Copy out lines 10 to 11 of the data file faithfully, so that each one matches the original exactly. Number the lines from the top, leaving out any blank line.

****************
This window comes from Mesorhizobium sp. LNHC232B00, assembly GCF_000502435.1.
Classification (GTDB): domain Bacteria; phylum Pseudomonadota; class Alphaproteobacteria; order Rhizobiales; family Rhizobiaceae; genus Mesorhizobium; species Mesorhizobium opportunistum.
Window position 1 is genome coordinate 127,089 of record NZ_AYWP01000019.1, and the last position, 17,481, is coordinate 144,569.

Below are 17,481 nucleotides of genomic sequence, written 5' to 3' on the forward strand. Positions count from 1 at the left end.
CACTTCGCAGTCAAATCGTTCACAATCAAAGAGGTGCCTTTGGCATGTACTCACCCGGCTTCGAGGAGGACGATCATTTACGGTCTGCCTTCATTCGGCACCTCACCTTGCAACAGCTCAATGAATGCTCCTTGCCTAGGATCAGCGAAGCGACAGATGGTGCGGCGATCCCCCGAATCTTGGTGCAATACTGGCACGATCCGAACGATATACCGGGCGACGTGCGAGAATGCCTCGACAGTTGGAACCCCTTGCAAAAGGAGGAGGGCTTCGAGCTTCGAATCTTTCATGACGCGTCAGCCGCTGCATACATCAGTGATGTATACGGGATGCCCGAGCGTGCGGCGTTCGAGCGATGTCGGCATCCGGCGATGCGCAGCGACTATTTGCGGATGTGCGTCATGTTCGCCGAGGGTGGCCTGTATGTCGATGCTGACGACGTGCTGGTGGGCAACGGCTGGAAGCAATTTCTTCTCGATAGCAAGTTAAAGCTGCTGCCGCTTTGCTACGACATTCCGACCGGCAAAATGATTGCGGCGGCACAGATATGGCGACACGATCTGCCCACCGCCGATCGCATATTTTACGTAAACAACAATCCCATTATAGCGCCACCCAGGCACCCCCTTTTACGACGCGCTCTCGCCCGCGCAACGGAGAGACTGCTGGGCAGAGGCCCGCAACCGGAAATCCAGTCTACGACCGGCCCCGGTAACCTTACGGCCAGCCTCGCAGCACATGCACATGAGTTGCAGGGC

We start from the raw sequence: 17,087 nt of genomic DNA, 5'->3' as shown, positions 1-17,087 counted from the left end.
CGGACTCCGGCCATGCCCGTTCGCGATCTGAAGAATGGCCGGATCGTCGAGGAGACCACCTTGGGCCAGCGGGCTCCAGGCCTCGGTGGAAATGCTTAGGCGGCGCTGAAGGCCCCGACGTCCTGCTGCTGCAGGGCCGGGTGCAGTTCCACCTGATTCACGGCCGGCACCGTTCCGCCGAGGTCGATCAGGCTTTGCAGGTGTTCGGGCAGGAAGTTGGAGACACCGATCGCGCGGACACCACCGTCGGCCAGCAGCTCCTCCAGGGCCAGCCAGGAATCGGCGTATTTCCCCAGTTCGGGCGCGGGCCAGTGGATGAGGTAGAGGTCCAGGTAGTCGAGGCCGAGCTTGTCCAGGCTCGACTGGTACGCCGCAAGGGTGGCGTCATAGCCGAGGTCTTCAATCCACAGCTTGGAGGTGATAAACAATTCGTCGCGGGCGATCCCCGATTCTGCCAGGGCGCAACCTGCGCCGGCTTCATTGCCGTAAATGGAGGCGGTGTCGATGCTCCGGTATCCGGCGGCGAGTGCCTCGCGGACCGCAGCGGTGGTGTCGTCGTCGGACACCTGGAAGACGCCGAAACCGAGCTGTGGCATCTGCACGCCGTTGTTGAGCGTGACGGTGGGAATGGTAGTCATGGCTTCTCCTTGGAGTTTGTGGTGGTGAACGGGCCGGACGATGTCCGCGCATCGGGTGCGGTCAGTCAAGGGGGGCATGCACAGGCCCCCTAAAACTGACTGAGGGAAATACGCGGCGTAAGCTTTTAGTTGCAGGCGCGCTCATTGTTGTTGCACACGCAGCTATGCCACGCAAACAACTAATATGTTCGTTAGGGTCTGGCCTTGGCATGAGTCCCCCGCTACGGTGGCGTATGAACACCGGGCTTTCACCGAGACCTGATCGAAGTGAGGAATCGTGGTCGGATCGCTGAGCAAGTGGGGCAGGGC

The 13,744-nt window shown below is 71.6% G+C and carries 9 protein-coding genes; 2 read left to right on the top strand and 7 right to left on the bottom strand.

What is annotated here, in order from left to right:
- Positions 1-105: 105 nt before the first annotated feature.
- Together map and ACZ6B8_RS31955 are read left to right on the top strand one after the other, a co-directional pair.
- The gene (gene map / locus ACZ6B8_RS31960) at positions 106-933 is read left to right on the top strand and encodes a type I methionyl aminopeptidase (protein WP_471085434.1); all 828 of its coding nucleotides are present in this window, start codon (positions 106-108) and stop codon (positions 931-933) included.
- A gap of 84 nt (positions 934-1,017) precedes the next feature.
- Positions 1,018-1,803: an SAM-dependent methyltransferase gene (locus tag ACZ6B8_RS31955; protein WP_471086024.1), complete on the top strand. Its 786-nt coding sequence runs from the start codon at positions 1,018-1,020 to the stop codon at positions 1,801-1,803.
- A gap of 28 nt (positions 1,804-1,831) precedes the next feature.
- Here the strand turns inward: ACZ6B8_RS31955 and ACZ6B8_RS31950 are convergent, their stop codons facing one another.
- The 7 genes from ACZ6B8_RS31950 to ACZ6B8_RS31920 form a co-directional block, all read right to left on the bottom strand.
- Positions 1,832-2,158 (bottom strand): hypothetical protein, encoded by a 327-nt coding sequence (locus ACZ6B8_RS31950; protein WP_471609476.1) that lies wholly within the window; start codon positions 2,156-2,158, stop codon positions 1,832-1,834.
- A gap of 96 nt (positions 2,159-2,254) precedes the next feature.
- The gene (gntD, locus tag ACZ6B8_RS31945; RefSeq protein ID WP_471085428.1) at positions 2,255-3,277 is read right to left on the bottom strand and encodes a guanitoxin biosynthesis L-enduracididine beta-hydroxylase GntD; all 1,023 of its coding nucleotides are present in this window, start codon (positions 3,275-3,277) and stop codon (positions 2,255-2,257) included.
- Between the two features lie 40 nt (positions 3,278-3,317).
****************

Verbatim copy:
- Positions 1-105: 105 nt before the first annotated feature.
- Together map and ACZ6B8_RS31955 are read left to right on the top strand one after the other, a co-directional pair.